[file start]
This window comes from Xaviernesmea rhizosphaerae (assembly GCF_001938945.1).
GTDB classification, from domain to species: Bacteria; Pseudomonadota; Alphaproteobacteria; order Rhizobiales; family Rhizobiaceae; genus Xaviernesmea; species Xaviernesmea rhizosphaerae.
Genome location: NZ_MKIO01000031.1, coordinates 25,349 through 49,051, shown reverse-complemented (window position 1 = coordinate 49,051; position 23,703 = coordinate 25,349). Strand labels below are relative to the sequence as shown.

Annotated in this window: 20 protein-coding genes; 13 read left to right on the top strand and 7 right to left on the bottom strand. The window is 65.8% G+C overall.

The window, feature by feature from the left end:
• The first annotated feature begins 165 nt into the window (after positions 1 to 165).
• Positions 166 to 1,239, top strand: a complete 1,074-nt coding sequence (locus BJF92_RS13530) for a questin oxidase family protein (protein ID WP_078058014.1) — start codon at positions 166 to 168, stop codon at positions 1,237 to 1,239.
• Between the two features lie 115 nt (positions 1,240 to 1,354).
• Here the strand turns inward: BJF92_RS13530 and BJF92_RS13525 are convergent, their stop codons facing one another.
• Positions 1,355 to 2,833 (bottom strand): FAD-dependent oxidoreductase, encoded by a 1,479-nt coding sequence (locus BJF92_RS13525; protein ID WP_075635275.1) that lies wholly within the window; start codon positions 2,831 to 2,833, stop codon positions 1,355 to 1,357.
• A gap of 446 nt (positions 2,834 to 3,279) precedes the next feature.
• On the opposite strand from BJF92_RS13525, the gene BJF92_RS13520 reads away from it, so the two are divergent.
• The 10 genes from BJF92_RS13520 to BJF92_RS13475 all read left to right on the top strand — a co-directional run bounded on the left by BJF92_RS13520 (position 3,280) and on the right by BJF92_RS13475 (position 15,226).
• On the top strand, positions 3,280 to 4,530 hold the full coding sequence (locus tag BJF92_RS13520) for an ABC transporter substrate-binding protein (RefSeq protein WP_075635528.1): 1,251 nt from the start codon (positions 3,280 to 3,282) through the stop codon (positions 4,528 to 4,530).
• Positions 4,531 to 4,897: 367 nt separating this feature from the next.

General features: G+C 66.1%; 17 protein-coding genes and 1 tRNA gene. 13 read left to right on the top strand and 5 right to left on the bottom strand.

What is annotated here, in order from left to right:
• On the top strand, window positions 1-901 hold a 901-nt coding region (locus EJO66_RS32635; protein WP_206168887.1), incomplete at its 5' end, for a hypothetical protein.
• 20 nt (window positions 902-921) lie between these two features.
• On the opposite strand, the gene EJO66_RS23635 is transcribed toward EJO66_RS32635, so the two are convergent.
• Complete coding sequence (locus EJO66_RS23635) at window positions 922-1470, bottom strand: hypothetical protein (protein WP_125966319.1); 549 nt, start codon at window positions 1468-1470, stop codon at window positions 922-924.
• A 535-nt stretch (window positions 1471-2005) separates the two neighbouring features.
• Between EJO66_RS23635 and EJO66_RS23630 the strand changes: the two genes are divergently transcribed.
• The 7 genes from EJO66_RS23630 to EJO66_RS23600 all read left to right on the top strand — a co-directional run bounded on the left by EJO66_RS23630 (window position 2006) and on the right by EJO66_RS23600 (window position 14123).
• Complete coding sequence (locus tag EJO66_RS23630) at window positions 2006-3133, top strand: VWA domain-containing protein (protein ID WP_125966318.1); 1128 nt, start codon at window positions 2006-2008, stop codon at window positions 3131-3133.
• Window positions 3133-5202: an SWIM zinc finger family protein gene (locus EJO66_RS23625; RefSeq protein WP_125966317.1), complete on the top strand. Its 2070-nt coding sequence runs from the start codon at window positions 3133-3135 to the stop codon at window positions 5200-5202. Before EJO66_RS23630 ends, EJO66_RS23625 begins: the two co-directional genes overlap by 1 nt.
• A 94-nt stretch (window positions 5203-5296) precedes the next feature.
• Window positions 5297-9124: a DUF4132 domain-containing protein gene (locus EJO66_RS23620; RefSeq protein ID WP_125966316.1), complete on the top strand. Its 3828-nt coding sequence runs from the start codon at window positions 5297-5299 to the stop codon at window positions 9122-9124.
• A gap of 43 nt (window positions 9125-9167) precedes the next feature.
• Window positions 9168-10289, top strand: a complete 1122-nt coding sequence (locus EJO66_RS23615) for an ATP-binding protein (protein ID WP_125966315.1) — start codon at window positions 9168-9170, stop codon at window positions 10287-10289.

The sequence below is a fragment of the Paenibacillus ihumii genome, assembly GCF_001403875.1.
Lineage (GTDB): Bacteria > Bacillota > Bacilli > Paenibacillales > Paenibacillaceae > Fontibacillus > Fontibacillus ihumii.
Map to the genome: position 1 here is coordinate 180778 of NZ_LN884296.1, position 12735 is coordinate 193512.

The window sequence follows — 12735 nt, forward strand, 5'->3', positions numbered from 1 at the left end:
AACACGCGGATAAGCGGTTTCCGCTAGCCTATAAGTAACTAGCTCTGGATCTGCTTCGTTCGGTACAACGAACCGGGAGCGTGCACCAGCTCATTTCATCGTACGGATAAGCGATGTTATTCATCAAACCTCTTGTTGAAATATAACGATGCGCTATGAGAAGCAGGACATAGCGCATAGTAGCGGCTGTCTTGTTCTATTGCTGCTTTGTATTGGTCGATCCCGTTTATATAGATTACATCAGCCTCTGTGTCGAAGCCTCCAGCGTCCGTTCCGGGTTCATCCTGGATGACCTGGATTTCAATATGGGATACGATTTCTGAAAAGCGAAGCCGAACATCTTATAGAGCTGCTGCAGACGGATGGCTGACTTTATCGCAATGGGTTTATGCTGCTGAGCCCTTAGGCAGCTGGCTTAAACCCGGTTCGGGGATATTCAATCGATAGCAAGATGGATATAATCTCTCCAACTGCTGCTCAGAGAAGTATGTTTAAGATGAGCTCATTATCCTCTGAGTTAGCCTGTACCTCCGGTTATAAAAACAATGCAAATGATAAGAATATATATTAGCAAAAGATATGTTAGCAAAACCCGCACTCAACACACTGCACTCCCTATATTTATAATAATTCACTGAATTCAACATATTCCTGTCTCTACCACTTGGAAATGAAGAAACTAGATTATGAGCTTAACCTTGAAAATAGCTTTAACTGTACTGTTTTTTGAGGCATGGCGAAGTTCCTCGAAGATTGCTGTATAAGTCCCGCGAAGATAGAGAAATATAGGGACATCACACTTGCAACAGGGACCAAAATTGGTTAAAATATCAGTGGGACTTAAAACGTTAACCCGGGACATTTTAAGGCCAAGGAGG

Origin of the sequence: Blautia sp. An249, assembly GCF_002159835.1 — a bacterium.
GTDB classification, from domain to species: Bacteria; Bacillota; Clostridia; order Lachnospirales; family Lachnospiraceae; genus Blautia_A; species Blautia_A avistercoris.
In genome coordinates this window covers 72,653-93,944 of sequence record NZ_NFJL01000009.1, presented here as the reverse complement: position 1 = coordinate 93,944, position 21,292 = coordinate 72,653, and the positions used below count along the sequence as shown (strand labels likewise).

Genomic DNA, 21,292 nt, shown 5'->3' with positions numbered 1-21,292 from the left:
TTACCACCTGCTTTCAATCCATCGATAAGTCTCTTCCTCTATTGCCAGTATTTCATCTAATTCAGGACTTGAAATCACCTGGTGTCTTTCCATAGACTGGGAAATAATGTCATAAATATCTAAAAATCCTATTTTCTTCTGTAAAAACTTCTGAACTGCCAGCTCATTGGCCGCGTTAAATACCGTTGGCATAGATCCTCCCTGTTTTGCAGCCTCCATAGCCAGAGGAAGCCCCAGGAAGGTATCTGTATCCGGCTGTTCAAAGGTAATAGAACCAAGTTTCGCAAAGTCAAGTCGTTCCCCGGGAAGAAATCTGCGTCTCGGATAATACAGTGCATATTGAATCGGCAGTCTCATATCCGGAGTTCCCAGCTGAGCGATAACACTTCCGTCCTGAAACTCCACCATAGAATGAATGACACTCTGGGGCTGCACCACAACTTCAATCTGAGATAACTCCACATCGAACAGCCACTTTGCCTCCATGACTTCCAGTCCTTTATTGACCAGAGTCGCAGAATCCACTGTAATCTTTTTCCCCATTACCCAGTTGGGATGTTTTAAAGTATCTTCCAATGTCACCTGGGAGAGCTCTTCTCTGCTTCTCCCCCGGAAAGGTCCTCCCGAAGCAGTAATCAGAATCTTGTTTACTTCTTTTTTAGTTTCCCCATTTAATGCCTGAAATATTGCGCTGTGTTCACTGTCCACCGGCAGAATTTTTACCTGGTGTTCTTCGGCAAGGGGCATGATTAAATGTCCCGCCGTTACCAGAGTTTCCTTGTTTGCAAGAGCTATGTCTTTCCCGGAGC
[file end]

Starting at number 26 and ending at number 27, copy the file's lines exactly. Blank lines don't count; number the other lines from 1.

• Window positions 3133-5202: an SWIM zinc finger family protein gene (locus EJO66_RS23625; RefSeq protein WP_125966317.1), complete on the top strand. Its 2070-nt coding sequence runs from the start codon at window positions 3133-3135 to the stop codon at window positions 5200-5202. Before EJO66_RS23630 ends, EJO66_RS23625 begins: the two co-directional genes overlap by 1 nt.
• A 94-nt stretch (window positions 5203-5296) precedes the next feature.